Vietnam's judicial system fails to clearly define or set aside punishment for gender violence, due to which, gender violence victims - mostly women - encounter difficulty in accessing legal services.

This was stated by experts during a two-day workshop that began in Hanoi on April 1. The workshop discussed gender stereotyping in the justice system and women's access to justice in cases involving gender-based violence. It also reviewed penal procedural codes, discussions on which attracted representatives from the Ministry of Justice, United Nations (UN) Women, the UN Office on Drugs and Crime and the Centre for Studies and Applied Sciences in Gender, Family, Women and Adolescents (CSAGA).

CSAGA Director Nguyen Van Anh said the latest national research on domestic violence, which was conducted in 2010, showed that 87 percent of the women taking part in the research had not sought support from authorities or any other public services. As many as 66 percent of domestic violence victims did not feel satisfied with the mediation carried out in the community, and more than 70 percent of the mediation cases did not achieve expected results.

Anh said the process for accessing legal support was so complicated.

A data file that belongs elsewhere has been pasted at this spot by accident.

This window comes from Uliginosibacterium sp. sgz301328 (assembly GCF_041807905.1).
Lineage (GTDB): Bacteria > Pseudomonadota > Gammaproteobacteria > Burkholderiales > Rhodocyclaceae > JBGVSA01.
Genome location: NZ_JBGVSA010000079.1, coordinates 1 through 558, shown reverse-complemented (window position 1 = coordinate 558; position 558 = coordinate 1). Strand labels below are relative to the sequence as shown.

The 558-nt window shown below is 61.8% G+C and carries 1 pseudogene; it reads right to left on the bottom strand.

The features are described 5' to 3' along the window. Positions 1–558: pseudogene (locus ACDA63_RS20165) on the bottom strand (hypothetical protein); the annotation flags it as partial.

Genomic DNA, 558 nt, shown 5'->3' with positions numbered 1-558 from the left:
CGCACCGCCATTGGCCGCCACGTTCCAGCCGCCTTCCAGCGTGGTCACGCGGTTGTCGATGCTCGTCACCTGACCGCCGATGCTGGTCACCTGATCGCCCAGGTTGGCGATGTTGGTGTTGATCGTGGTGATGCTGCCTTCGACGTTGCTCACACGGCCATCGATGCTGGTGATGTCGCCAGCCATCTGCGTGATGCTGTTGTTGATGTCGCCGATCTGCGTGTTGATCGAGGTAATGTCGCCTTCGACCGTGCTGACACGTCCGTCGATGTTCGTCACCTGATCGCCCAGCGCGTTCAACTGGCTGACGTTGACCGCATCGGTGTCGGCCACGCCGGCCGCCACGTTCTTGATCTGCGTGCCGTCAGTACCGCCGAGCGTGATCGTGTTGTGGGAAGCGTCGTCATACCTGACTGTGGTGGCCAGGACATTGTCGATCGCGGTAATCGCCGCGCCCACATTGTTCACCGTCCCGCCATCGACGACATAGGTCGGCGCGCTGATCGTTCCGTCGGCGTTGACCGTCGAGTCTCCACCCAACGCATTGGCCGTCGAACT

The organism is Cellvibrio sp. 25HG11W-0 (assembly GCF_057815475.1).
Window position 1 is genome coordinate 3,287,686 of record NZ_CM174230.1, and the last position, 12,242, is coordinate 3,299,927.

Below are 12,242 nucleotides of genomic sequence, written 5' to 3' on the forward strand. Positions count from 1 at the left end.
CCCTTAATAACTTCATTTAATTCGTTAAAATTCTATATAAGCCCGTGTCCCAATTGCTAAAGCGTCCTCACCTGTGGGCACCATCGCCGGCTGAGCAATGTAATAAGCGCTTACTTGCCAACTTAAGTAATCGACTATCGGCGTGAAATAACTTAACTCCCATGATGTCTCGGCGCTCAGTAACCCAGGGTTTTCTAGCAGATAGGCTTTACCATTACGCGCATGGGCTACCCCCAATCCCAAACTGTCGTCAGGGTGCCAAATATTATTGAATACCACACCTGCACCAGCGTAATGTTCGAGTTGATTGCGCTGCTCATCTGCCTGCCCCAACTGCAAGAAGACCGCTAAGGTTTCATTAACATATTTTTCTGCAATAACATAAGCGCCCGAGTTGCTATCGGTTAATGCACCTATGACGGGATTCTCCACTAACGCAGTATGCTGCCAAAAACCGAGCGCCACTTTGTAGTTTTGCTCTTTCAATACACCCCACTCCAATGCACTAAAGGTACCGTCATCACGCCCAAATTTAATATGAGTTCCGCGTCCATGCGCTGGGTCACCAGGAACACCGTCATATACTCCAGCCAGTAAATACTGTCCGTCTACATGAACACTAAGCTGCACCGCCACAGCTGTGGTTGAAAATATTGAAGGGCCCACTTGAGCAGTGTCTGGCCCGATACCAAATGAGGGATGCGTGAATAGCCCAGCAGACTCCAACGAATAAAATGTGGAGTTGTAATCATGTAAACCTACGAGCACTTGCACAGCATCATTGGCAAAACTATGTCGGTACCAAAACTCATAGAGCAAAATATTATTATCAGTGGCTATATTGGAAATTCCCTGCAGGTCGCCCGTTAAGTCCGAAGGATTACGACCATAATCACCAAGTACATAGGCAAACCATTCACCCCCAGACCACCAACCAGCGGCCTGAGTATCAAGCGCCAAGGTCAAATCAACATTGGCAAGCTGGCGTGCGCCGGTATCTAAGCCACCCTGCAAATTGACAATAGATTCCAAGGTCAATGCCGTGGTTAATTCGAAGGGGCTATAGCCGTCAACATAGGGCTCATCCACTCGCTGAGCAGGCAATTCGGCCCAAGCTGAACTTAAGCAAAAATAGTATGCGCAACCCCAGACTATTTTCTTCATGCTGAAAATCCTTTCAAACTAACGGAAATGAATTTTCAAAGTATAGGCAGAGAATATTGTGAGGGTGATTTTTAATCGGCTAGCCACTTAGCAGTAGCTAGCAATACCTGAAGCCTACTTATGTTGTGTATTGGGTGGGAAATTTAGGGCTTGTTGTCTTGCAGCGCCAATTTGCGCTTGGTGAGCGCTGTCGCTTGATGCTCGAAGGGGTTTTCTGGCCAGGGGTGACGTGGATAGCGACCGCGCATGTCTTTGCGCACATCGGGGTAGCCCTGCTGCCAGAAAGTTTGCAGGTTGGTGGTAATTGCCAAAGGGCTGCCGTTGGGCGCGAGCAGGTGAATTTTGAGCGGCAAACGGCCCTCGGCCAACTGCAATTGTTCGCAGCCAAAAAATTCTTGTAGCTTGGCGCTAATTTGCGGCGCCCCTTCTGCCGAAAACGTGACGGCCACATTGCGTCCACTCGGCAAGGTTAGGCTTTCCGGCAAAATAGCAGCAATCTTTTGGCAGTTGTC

"Moreover, present norms regulated that if domestic violence victims wanted to receive legal support, they must be poor women, old women, disabled women or women from ethnic minorities, thus the number of women receiving legal support was limited," she said.

The law directs that couples in disagreement must be supervised after the mediation, but in fact, no inspectors were assigned to do the job, she added.

For instance, a woman had chosen to remain anonymous in Hanoi's Ung Hoa district after recently being bitten by her husband. Even though the Chairman of the Commune's People's Committee and Head of the Commune's police had come to her rescue, she was advised to keep calm and resolve the case herself. Returning home, she was bitten once more by her husband for dishonouring him before the local authorities, Anh said.

Nguyen Thi Kim Thoa, Director of the Department of Criminal and Administrative Law under the Ministry of Justice, said the Laws on Labour, Domestic Violence Prevention and Control, Human Trafficking Prevention and Control and the Penal Code should be revised and harmonised and the necessary amended regulations should be added.

Information about shelters for domestic violence victims should be announced in public. Workers at the shelters should be imparted knowledge about the relevant laws so that they can give proper guidance to the victims.

Anh added that legal support teams, with participation of students and teachers from law universities and schools, should also be set up.

"Compulsory alcohol detoxification for people indulging in domestic violence should be included in legal regulations as reality has proved that alcohol makes domestic violence more serious," she said.-VNA